Pledge2019.eu: Voters poised to make upload filters a dealbreaker in EU elections
Millions of Europeans are on record rejecting “upload filters” on the internet, which the European Parliament is set to vote on just weeks ahead of the EU elections. Today, Austrian digital rights NGO epicenter.works and partner organisations from across Europe, including Homo Digitalis, are launching the campaign Pledge2019.eu, inviting representatives to pledge to reject upload filters, and voters to reach out with a clear message: We will only vote for politicians who vote against this attack on our freedom of speech.
Pledge2019.eu allows voters from all EU member states to call their representatives free of charge and ask them to pledge to reject Article 13 of the controversial EU Copyright Directive.
“Europeans have made their opposition to upload filters crystal clear in a petition that is closing in on a record-breaking 5 million signatures. However, a malicious rumor circulating in Brussels dismisses these concerned citizens as ‘bots’. That made it necessary to empower voters to speak directly to their representatives, removing all doubt that they are real and that this issue is of real consequence to them”, says Bernhard Hayden, copyright expert at epicenter.works.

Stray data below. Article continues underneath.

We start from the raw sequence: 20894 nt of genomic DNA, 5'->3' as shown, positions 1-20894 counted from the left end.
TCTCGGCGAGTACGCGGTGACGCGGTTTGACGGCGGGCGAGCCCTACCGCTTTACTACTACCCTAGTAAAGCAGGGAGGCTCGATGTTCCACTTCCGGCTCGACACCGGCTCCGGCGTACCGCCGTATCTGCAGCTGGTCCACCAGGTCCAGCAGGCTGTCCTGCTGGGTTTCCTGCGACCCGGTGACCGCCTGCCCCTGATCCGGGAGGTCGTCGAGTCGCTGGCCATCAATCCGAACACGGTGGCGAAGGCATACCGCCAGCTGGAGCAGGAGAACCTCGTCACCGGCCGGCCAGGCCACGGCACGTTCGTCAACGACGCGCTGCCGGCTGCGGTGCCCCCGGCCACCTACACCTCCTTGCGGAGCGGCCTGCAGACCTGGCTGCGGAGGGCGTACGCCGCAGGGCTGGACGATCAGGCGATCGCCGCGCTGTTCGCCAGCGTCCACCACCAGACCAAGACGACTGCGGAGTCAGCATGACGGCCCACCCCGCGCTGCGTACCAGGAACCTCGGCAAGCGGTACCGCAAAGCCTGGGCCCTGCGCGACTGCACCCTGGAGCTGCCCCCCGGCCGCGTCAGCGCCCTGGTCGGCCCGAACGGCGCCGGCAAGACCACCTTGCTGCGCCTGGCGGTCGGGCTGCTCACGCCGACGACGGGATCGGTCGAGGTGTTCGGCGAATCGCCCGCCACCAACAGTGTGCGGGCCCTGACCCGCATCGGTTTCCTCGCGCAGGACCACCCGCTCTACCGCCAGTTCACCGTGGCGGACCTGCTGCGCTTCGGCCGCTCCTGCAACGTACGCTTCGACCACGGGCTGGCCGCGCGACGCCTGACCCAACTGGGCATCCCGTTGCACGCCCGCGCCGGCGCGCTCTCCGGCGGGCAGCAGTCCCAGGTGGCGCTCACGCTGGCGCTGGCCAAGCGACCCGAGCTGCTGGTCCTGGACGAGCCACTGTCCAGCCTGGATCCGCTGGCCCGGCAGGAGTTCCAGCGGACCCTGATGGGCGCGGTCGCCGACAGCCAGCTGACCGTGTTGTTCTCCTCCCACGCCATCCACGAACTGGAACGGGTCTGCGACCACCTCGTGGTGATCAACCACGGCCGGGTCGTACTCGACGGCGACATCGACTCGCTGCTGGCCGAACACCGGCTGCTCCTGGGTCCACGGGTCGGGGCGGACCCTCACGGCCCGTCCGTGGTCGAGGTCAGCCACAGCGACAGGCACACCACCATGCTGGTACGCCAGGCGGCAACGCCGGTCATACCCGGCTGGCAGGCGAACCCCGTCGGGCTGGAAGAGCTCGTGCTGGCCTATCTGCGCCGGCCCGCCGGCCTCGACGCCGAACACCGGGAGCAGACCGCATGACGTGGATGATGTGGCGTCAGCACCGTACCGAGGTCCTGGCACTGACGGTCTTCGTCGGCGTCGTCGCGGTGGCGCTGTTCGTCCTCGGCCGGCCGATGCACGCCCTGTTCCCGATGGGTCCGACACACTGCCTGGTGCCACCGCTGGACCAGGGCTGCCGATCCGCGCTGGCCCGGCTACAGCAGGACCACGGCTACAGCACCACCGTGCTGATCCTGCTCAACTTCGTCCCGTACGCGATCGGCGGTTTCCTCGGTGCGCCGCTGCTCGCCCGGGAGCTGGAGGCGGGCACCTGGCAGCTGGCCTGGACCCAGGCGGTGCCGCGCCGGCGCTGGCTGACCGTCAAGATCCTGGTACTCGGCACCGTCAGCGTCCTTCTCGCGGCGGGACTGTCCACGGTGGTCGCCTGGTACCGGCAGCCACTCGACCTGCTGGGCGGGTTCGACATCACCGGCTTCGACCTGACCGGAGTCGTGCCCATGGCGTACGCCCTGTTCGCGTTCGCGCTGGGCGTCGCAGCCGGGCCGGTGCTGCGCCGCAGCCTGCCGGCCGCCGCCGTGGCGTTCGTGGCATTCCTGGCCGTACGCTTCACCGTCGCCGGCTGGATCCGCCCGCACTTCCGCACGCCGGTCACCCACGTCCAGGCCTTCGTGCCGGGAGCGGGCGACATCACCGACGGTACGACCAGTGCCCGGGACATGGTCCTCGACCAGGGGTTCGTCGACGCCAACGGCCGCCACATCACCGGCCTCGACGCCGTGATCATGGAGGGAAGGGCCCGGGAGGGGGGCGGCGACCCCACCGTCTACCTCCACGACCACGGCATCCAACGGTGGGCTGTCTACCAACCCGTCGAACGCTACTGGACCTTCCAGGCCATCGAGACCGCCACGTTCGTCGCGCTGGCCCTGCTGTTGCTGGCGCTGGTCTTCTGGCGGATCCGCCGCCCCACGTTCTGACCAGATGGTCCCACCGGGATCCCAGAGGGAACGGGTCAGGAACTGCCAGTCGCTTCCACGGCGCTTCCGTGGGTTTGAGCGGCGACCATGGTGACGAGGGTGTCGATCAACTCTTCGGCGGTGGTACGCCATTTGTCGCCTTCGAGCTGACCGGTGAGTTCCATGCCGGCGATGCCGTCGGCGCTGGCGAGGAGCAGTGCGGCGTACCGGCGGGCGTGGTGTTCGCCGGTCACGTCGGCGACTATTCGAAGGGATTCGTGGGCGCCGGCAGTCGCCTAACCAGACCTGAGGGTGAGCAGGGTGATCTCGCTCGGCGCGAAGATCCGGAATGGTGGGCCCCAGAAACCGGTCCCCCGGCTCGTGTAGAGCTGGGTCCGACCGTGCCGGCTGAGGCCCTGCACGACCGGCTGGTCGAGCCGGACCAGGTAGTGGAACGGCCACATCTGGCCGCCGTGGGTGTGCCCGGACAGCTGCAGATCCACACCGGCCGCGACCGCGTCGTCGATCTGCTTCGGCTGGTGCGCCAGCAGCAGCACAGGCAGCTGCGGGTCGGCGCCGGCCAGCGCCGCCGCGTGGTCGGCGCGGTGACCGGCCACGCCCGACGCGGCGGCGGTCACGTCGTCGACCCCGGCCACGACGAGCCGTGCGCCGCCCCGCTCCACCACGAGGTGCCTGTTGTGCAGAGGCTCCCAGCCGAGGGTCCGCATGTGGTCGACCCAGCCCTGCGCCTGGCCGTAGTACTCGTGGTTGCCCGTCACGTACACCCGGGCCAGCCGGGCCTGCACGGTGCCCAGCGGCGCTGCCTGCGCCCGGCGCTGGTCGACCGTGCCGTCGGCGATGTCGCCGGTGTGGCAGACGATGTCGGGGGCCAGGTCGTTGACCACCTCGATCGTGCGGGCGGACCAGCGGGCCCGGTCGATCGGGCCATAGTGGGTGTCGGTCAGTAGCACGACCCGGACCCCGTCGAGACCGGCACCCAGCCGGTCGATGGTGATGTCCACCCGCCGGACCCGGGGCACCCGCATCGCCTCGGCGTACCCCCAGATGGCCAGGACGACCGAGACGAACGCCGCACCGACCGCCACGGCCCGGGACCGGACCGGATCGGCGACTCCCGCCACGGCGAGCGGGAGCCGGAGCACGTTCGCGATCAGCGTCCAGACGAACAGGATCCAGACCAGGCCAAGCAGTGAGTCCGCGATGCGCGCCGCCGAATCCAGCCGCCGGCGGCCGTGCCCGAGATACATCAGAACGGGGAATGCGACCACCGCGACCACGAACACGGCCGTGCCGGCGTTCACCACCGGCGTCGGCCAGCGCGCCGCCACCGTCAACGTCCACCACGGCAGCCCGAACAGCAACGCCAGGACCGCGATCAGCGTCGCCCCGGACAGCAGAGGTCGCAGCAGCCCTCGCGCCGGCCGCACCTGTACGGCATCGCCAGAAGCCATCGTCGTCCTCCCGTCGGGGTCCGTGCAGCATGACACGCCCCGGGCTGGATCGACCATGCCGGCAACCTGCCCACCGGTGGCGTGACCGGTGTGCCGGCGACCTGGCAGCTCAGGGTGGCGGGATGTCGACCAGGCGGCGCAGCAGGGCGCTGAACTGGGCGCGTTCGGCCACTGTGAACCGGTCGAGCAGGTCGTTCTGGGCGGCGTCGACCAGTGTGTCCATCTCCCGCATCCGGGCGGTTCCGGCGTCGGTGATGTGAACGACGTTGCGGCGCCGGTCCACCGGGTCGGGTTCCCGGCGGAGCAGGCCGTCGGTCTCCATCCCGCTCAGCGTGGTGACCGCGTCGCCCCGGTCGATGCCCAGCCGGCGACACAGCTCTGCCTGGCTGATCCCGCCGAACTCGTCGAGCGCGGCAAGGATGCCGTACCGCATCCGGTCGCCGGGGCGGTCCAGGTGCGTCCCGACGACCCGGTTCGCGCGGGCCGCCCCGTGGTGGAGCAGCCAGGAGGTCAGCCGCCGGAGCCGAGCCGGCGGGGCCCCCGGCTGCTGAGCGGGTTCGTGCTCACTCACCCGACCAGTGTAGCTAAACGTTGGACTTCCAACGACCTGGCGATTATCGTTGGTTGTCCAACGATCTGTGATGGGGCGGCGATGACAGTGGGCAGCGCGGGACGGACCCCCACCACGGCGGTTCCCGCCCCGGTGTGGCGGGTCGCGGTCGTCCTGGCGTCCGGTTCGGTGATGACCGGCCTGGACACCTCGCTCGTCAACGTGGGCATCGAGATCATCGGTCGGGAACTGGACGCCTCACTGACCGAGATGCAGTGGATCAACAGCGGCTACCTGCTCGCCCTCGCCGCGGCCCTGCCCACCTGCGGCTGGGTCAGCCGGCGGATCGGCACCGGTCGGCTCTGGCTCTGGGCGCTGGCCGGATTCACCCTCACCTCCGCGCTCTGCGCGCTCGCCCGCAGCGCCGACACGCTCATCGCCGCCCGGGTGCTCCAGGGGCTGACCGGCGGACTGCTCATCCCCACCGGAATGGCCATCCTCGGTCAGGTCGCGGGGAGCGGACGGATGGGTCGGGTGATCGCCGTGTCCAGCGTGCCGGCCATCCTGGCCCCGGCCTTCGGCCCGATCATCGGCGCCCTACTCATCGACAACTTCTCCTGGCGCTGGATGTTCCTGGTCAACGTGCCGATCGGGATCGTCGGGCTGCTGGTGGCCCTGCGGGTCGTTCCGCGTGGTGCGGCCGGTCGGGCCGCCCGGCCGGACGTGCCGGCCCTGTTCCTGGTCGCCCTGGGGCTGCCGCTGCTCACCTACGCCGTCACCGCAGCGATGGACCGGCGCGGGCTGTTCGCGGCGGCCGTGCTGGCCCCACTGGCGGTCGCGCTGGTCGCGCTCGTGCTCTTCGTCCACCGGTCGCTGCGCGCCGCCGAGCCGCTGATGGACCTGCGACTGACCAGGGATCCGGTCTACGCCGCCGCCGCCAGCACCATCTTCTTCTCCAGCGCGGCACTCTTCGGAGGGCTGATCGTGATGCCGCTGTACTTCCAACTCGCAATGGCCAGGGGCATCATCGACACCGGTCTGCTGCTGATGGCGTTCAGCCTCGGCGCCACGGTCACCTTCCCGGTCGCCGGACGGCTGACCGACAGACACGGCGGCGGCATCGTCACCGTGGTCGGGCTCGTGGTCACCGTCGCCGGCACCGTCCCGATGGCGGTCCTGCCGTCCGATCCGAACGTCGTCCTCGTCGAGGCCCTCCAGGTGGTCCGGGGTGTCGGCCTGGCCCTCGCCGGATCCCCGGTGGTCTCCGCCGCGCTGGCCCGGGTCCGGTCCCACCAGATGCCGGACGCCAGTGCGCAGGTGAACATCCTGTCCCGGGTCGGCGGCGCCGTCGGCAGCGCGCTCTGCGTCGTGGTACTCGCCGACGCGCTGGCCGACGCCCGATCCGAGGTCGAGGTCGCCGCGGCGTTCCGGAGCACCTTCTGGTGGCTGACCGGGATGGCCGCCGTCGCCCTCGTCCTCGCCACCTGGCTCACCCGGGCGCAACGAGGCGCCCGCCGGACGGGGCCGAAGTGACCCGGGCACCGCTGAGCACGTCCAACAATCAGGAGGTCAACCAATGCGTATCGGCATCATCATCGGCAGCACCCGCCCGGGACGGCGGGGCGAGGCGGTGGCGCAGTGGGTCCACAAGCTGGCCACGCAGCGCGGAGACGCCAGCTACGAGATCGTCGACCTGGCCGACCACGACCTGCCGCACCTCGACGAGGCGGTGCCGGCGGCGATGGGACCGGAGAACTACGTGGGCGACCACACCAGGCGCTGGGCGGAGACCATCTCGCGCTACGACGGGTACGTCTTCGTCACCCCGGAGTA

“Article 13 threatens the foundations of the free and open internet”, Hayden explains: ”It will leave websites and apps no choice but to install upload filters, effectively censorship machines that must approve anything users wish to post or upload. Levied with the impossible task to prevent any and all copyright infringement before it happens, these filters will inevitably block thousands of legitimate acts of free expression. Diversity online is additionally at risk as small platforms may cave under the onerous obligations and legal uncertainty.”
The final vote in the European Parliament may take place as early as March, with the exact date yet to be announced. The 751 representatives from 28 member states will have the option to reject the entire project or remove the most controversial articles.
“The opposition to Article 13 is not fake, it’s not mere clicktivism, and it’s certainly not in service of any corporate interest – it’s Europeans participating in EU democracy and standing up for their fundamental rights. Seven years ago, citizens successfully defeated the ACTA treaty. This year, they will again make their voices heard”, says Hayden.
Homo Digitalis participates additionally in the #SaveYourInternet campaign.